This is part of the American Rescue Plan (ARP) government strategy to develop the next generation of COVID-19 treatments.
This plan will provide more than $300 million for research and lab support, nearly $1 billion for preclinical and clinical evaluation, and nearly $700 million for development and manufacturing through NIAID and BARDA.
Even as hundreds of millions of Americans get vaccinated against COVID-19 and cases of hospitalizations and death rates falling, the Biden Administration remains committed to identifying an oral therapy against the virus.
Highly effective oral antiviral medicines that can be taken at home early in the course of infection, similar to antiviral treatment for influenza, would save lives both here and abroad and prevent overwhelming surges in hospitalizations.
“New antivirals that prevent serious COVID-19 illness and death, especially oral drugs that could be taken at home early in the course of disease, would be powerful tools for battling the pandemic and saving lives,” said Dr. Anthony Fauci, chief medical adviser to the President and NIAID Director.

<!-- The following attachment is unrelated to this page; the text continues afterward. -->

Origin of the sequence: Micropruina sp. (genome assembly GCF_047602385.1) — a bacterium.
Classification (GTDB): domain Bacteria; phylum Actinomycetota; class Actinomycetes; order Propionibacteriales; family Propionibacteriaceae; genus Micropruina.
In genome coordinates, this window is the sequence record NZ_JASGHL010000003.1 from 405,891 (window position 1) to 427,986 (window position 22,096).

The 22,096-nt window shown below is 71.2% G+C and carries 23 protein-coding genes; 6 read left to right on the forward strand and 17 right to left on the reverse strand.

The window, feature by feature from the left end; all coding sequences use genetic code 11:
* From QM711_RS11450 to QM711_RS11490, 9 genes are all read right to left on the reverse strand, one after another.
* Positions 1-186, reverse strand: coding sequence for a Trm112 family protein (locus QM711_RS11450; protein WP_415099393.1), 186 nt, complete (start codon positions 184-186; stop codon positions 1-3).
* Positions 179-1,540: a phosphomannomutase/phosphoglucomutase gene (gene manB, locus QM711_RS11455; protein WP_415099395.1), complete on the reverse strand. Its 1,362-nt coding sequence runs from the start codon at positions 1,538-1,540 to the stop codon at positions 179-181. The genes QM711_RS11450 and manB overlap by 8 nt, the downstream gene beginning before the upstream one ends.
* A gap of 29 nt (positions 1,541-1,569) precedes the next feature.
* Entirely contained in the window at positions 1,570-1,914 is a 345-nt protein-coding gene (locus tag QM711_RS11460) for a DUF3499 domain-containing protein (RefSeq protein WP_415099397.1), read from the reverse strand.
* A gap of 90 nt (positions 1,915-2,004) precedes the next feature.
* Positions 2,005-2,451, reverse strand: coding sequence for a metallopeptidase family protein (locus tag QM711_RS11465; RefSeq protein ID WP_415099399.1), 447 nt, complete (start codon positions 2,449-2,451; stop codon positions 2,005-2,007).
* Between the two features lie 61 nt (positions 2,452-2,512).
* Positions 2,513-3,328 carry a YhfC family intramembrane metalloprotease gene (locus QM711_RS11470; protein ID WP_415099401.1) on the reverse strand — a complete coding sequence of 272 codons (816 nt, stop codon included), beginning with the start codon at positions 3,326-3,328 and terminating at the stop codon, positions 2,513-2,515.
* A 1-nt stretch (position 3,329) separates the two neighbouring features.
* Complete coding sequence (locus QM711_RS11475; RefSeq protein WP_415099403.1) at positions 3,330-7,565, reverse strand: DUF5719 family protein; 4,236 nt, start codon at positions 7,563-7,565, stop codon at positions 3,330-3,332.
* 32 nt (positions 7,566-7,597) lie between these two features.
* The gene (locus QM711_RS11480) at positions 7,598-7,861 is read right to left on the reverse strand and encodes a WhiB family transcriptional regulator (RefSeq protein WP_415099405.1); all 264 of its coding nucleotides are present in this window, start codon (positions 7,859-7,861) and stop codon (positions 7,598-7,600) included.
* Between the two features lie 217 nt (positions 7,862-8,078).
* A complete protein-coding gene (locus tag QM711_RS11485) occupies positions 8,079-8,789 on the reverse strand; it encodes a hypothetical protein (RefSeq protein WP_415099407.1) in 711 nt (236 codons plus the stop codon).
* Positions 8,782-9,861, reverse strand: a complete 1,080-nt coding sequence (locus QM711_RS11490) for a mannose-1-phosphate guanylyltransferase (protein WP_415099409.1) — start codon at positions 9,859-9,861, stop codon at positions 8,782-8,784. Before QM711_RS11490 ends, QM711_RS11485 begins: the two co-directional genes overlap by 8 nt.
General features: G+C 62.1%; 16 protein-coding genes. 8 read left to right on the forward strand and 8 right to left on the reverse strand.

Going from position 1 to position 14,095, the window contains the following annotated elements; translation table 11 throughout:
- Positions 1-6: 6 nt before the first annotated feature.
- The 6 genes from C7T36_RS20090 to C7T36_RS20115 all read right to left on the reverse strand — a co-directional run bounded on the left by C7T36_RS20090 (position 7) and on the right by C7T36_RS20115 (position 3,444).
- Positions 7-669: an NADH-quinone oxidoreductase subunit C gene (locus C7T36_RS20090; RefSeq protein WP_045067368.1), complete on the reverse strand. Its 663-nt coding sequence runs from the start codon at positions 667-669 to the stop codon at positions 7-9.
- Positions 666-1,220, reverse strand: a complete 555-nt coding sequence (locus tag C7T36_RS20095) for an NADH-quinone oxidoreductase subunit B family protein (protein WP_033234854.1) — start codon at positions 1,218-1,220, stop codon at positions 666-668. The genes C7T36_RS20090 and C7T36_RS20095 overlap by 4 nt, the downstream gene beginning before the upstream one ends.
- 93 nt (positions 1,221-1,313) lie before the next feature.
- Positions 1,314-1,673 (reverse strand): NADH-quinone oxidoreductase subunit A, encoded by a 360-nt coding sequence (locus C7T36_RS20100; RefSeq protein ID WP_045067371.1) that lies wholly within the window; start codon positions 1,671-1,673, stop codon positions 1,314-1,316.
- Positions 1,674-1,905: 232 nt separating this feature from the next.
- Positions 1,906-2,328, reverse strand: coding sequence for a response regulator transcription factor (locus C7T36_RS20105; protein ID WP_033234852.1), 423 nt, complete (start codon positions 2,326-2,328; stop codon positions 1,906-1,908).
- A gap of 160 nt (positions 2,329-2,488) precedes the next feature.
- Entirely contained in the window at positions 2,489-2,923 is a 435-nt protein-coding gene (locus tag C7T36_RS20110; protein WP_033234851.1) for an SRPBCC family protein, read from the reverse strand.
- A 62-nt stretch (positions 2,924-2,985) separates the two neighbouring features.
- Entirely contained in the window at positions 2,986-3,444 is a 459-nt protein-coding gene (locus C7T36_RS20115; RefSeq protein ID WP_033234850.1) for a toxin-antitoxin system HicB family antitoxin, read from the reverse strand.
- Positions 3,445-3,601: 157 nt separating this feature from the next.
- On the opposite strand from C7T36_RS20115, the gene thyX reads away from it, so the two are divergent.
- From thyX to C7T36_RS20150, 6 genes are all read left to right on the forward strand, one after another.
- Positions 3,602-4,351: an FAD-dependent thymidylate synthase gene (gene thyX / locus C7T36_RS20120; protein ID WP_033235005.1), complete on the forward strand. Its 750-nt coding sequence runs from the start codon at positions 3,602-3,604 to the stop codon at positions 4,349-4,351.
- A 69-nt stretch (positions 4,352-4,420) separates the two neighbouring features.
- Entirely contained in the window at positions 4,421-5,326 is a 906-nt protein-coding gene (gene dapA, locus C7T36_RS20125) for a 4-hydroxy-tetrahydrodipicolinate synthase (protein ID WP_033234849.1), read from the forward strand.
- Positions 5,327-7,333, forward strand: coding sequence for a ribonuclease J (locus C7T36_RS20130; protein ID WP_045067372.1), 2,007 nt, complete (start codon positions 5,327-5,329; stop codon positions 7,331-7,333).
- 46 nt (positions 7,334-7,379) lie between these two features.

Latest CDC figures shows that US has recorded a total of 33.5 million cases and a death toll of 601,000 with previous week recording 2.2 million cases of hospitalization.
Working through an unprecedented public-private partnership called ACTIV (Accelerating COVID-19 Therapeutics and Vaccines), 19 therapeutic agents have also been prioritized for testing in rigorous clinical trials for outpatients and inpatients with COVID-19.
A further evaluation by the NIH will prioritize and advance antiviral candidates to Phase 2 clinical trials, using current and expanded contract resources and the NIH’s National Center for Advancing Translational Sciences laboratories to de-risk early stage development with sponsors and guide candidates along development paths.
Having additional FDA-authorized antiviral medicines available within a year would be a major breakthrough in ongoing efforts to combat COVID-19 and protect the public and help governments curb the surging rate of hospitalization.